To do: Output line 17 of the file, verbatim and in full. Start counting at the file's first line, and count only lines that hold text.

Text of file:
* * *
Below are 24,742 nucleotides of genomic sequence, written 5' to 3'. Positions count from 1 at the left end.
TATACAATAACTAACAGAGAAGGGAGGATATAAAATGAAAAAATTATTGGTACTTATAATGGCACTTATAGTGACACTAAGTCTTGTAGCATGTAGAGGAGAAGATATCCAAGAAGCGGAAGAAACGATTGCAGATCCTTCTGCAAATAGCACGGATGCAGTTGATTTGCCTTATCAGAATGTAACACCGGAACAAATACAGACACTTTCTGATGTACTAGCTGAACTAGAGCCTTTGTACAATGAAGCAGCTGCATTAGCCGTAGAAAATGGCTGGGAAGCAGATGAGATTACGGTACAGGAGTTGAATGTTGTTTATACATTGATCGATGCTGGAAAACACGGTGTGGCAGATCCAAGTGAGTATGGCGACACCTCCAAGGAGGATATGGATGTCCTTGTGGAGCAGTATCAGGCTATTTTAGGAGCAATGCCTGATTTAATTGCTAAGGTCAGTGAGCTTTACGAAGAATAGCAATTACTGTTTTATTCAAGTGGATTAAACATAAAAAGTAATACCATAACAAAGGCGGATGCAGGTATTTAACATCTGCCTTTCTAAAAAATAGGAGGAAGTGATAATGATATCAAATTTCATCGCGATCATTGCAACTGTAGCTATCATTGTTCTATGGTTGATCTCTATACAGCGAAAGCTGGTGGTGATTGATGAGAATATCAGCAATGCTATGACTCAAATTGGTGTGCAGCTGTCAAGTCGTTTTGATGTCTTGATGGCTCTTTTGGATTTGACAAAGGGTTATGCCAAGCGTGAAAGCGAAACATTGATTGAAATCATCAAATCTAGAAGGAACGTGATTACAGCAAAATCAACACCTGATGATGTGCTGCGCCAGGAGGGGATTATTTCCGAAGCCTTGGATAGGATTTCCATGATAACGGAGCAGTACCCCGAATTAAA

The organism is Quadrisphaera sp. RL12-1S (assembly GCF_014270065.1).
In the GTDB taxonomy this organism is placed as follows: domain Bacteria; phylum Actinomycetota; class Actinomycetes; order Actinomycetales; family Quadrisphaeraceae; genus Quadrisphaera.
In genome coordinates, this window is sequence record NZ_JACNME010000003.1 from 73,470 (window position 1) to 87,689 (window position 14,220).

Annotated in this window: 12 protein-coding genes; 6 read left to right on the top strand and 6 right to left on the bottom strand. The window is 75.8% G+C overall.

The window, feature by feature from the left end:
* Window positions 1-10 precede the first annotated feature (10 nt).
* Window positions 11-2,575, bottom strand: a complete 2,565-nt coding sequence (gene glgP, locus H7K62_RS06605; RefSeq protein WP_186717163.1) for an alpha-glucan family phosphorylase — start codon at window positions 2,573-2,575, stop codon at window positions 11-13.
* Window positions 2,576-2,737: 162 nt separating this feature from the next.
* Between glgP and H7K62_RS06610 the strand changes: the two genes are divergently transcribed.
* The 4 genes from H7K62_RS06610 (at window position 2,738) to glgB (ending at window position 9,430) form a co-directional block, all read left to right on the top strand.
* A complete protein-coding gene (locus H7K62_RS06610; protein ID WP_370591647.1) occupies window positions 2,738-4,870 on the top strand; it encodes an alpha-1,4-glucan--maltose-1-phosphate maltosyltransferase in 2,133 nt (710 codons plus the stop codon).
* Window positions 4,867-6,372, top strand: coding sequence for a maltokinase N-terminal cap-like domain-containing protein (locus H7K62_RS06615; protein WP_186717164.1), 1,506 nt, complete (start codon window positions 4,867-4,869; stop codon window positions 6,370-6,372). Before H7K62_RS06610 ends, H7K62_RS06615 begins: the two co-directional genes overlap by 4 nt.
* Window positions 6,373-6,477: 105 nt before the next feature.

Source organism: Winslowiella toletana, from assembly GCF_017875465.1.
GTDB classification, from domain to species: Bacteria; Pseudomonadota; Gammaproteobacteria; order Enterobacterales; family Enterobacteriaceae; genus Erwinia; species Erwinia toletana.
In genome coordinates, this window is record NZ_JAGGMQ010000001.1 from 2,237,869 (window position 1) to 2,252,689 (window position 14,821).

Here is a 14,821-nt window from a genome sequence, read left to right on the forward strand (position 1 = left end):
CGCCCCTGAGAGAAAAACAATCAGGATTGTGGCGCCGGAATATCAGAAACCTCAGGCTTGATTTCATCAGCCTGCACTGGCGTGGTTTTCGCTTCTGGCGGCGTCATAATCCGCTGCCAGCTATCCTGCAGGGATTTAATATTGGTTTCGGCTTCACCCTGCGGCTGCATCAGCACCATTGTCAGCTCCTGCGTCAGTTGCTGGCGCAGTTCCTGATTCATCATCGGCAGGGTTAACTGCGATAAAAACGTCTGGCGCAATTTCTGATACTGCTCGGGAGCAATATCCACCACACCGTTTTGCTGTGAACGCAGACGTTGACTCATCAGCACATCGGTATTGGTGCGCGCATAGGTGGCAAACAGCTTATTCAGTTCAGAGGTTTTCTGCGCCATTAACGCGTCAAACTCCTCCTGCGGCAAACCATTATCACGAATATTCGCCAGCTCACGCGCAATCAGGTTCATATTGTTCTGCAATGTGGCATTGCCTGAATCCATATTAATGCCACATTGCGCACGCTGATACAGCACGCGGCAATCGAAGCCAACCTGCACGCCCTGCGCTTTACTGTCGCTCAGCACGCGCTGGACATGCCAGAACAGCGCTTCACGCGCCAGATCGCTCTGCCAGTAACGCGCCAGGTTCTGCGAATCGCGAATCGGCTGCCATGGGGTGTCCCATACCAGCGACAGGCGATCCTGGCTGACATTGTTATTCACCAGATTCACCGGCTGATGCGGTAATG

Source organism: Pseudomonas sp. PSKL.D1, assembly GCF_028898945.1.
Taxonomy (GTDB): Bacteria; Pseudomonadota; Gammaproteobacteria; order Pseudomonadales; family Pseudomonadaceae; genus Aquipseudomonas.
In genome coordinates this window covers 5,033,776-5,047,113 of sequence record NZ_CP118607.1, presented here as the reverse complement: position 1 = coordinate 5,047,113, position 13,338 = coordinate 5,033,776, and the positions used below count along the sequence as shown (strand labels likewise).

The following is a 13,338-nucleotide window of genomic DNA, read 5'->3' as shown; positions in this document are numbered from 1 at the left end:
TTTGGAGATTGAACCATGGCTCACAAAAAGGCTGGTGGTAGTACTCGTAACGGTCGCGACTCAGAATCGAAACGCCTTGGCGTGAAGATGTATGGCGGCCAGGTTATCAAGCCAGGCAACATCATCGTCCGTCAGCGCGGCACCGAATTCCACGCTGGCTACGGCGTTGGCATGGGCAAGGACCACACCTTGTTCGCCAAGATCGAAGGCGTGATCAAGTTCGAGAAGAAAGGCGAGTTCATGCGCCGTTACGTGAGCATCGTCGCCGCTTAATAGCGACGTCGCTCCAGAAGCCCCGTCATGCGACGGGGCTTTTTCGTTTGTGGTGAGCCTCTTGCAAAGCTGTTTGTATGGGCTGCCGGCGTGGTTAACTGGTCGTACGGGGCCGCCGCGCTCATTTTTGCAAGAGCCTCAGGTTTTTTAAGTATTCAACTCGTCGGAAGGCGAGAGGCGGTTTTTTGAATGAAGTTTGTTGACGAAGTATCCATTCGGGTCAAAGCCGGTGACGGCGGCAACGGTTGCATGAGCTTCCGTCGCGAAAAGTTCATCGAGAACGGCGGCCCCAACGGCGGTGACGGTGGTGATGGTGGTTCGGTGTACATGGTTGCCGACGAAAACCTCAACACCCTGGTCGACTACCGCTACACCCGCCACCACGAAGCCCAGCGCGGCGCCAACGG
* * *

GTDB classification, from domain to species: Bacteria; Pseudomonadota; Gammaproteobacteria; order Enterobacterales; family Enterobacteriaceae; genus Erwinia; species Erwinia toletana.